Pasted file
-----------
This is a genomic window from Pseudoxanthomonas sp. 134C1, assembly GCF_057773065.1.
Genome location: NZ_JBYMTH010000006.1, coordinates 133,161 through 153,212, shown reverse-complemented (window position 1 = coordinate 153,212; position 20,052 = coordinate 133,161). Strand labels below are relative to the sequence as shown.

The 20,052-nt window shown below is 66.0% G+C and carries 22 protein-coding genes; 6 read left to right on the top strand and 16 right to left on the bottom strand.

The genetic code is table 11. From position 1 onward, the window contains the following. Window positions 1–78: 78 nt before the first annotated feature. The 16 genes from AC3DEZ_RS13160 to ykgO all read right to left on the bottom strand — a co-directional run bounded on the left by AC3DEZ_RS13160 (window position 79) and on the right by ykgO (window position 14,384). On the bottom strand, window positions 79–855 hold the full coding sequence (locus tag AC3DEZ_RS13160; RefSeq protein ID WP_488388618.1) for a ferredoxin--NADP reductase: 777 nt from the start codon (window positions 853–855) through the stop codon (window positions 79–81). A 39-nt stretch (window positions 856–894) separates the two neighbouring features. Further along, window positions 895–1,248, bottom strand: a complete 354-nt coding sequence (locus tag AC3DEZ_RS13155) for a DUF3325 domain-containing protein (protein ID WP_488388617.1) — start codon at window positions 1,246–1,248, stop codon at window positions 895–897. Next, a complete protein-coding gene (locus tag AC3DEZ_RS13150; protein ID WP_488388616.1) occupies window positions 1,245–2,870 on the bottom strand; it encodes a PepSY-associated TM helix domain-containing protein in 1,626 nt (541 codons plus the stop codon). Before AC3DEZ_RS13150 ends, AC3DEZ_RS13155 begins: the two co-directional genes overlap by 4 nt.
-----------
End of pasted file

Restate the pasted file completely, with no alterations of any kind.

This is a genomic window from Pseudoxanthomonas sp. 134C1, assembly GCF_057773065.1.
Genome location: NZ_JBYMTH010000006.1, coordinates 133,161 through 153,212, shown reverse-complemented (window position 1 = coordinate 153,212; position 20,052 = coordinate 133,161). Strand labels below are relative to the sequence as shown.

The 20,052-nt window shown below is 66.0% G+C and carries 22 protein-coding genes; 6 read left to right on the top strand and 16 right to left on the bottom strand.

The genetic code is table 11. From position 1 onward, the window contains the following. Window positions 1–78: 78 nt before the first annotated feature. The 16 genes from AC3DEZ_RS13160 to ykgO all read right to left on the bottom strand — a co-directional run bounded on the left by AC3DEZ_RS13160 (window position 79) and on the right by ykgO (window position 14,384). On the bottom strand, window positions 79–855 hold the full coding sequence (locus tag AC3DEZ_RS13160; RefSeq protein ID WP_488388618.1) for a ferredoxin--NADP reductase: 777 nt from the start codon (window positions 853–855) through the stop codon (window positions 79–81). A 39-nt stretch (window positions 856–894) separates the two neighbouring features. Further along, window positions 895–1,248, bottom strand: a complete 354-nt coding sequence (locus tag AC3DEZ_RS13155) for a DUF3325 domain-containing protein (protein ID WP_488388617.1) — start codon at window positions 1,246–1,248, stop codon at window positions 895–897. Next, a complete protein-coding gene (locus tag AC3DEZ_RS13150; protein ID WP_488388616.1) occupies window positions 1,245–2,870 on the bottom strand; it encodes a PepSY-associated TM helix domain-containing protein in 1,626 nt (541 codons plus the stop codon). Before AC3DEZ_RS13150 ends, AC3DEZ_RS13155 begins: the two co-directional genes overlap by 4 nt.